Monday, February 9, 2015

Cooking Together Series

February marks the beginning of a brand new Saturday series we are introducing at ALEC, "Cooking Together." 

What is Cooking Together:
Cooking Together is a family and community focused cooking class which will introduce South Pittsburgh residents with a variety of Pittsburgh chefs during an hour long session. The guest chef will teach a simple cooking demo using seasonal vegetables and common ingredients that may be available to Allentown residents, a food desert neighborhood.  
Each chef will present with their child, or a little one in their life, a recipe that they may enjoy together or they have created together as a family. The presentation of an adult/child duo cooking together is to show how easy it is to involve children in the process and how eager they are to be a part of that experience. Children are more apt to try and eat a healthy meal and snacks if they had a hand in the preparation and/or process with important figures in their life.

The Neighborhood:
The Allentown neighborhood, where ALEC (Allentown Learning and Engagement Center) resides, is considered a Pittsburgh food desert. Warrington Avenue, the main road that runs through Allentown, offers a few bodegas and a handful of restaurants to the community with the main grocery source being the Family Dollar.
Many Allentown residents are without access to a car and thus rely what is close and readily available.
+++++Residents may participate Fresh Fridays and the food pantries offered by the Brashear Association, eligible residents may receive fresh produce for their families.  

Through our afterschool programs and summer camps the Brashear Association has been able to offer healthy snack options to Allentown youth. Healthy Eating, Healthy Choices, Healthy Lifestyles is a ingrained trait of our programs as we daily encourage our children to make healthy choices when it comes to food, education, and life.
We have realized that many students who may have turned down carrots a year ago, now readily munch on them for an after school snack. When a new snack is offered we encourage students to "just try it."  The students hear this phrase often and begin to like, or maybe sometimes tolerate, many of the fresh snacks we offer. I attribute this largely to my predecessors as Education Coordinators, for the Brashear Association, who passionately cared about our youth's health.
An estimated 90-95% of our students eat or at least try the fresh produce offered such as carrots, cucumbers, broccoli, edamame and more.

The Stories:
Last summer, through a grant from the Carnegie Library of Pittsburgh, we had the opportunity to offer fresh produce to our students and Allentown neighbors from the amazing people at Common Ground Farms. Our students from the Summer camps were eager to take items home and would 'shop' for items from our little makeshift farm stand. After the students had received their items  we attempted to give away produce to the rest of our neighbors.  Many offers were turned down even when we repeatedly told people it was free produce.  Volunteers went as far as to bag up produce and run it to the cars that were waiting at the red light of Warrington and Arlington, some drivers gladly took the produce while others politely turned it down.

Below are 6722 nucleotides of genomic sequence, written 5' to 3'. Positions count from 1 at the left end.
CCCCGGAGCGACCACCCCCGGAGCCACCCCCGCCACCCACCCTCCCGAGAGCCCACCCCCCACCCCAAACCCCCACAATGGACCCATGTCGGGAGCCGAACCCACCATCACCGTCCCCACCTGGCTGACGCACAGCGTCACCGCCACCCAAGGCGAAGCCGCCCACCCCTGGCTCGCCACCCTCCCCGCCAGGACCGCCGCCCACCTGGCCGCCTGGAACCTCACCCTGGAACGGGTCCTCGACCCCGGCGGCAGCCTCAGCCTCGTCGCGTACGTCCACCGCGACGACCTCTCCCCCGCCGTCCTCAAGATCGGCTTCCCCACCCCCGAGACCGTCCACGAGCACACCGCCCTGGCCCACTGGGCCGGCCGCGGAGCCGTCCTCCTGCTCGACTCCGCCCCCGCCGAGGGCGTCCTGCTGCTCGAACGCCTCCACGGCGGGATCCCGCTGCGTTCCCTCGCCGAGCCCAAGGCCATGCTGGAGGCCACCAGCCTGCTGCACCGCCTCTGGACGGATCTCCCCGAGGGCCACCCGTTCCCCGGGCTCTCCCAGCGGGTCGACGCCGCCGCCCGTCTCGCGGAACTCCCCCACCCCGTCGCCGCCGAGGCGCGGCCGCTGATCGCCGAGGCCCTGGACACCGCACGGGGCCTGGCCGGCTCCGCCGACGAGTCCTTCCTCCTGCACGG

An Allentown resident, and visitor to our adult computer sessions held at ALEC, approached me with a grocery bag last fall.  She asked if I would take the 3 eggplant that she had received a few days previous from the Fresh Fridays distribution and give it to the kids. She had held on to it rather than throwing it out because she didn't want to see food go to waste.  When I asked why she didn't want them, she simply told me "I just don't know what to do with them."  I then rattled off a few ideas and recipes and she just shook her head and stated she would rather the kids take them home.  

The Light Bulb Moment:
This last interaction had me thinking and puzzled for a few days. When I saw her again I asked her "If we showed you what to do with the eggplant through a cooking class, would you come?"  A huge smile spread across her face and quickly nodded her head and told me she would really like that and would tell others about it.
I realized that while we have seen success with spreading the gospel of healthy eating with our students in our programs, we don't always know what they are going home to because those same opportunities need to be afforded to the parents and community as well.  
There is a disconnect between home and our youth programming and that gap needs to be bridged somehow.
We cannot change the fact that we do not have a proper supermarket in Allentown, but we can work with what it available to us through Fresh Fridays and food pantries and aid from amazing volunteers and local chefs that care about the well being of Pittsburgh residents no matter their location or status.

Cooking Together is our attempt to encourage a food revolution in Allentown. We want to not only encourage families to be cooking together but also the community as a whole, choosing healthier options and making healthier choices together.

I felt that it would be appropriate to kick off Cooking Together with Bek Hlavach of Sweet Peaches. Sweet Peaches is a catering company now based in Allentown, right on Warrington Avenue. Bek is a good friend to the program and the neighborhood. She has come in during our summer program to share a pesto recipe for mini pizzas. Check it out and please make plans to attend on Feb 21st and share this opportunity with your family, friends and social media.

You can stay tuned to our facebook, twitter and blog for upcoming guest chefs.


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